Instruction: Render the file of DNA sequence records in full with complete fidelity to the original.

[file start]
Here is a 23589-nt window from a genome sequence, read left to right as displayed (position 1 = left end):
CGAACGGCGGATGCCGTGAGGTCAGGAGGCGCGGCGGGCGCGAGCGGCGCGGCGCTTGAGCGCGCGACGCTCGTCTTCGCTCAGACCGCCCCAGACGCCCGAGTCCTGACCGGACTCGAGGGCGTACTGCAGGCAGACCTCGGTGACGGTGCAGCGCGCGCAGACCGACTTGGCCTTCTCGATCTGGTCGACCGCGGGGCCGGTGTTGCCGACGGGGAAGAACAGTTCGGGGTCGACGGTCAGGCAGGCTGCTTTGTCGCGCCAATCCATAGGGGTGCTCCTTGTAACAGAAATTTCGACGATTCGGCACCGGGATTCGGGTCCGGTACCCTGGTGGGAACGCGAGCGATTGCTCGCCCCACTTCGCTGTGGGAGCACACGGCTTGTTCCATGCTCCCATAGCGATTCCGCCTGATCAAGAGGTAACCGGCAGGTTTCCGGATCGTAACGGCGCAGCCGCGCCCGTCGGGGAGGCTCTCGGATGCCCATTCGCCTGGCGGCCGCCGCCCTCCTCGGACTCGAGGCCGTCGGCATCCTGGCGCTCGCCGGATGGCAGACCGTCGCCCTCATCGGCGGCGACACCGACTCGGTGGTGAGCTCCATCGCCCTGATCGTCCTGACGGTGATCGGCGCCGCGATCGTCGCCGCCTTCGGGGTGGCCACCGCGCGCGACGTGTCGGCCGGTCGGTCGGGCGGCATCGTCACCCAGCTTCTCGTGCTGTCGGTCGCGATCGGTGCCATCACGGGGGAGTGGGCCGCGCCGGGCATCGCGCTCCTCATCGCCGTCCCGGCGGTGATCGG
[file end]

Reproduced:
Here is a 23589-nt window from a genome sequence, read left to right as displayed (position 1 = left end):
CGAACGGCGGATGCCGTGAGGTCAGGAGGCGCGGCGGGCGCGAGCGGCGCGGCGCTTGAGCGCGCGACGCTCGTCTTCGCTCAGACCGCCCCAGACGCCCGAGTCCTGACCGGACTCGAGGGCGTACTGCAGGCAGACCTCGGTGACGGTGCAGCGCGCGCAGACCGACTTGGCCTTCTCGATCTGGTCGACCGCGGGGCCGGTGTTGCCGACGGGGAAGAACAGTTCGGGGTCGACGGTCAGGCAGGCTGCTTTGTCGCGCCAATCCATAGGGGTGCTCCTTGTAACAGAAATTTCGACGATTCGGCACCGGGATTCGGGTCCGGTACCCTGGTGGGAACGCGAGCGATTGCTCGCCCCACTTCGCTGTGGGAGCACACGGCTTGTTCCATGCTCCCATAGCGATTCCGCCTGATCAAGAGGTAACCGGCAGGTTTCCGGATCGTAACGGCGCAGCCGCGCCCGTCGGGGAGGCTCTCGGATGCCCATTCGCCTGGCGGCCGCCGCCCTCCTCGGACTCGAGGCCGTCGGCATCCTGGCGCTCGCCGGATGGCAGACCGTCGCCCTCATCGGCGGCGACACCGACTCGGTGGTGAGCTCCATCGCCCTGATCGTCCTGACGGTGATCGGCGCCGCGATCGTCGCCGCCTTCGGGGTGGCCACCGCGCGCGACGTGTCGGCCGGTCGGTCGGGCGGCATCGTCACCCAGCTTCTCGTGCTGTCGGTCGCGATCGGTGCCATCACGGGGGAGTGGGCCGCGCCGGGCATCGCGCTCCTCATCGCCGTCCCGGCGGTGATCGG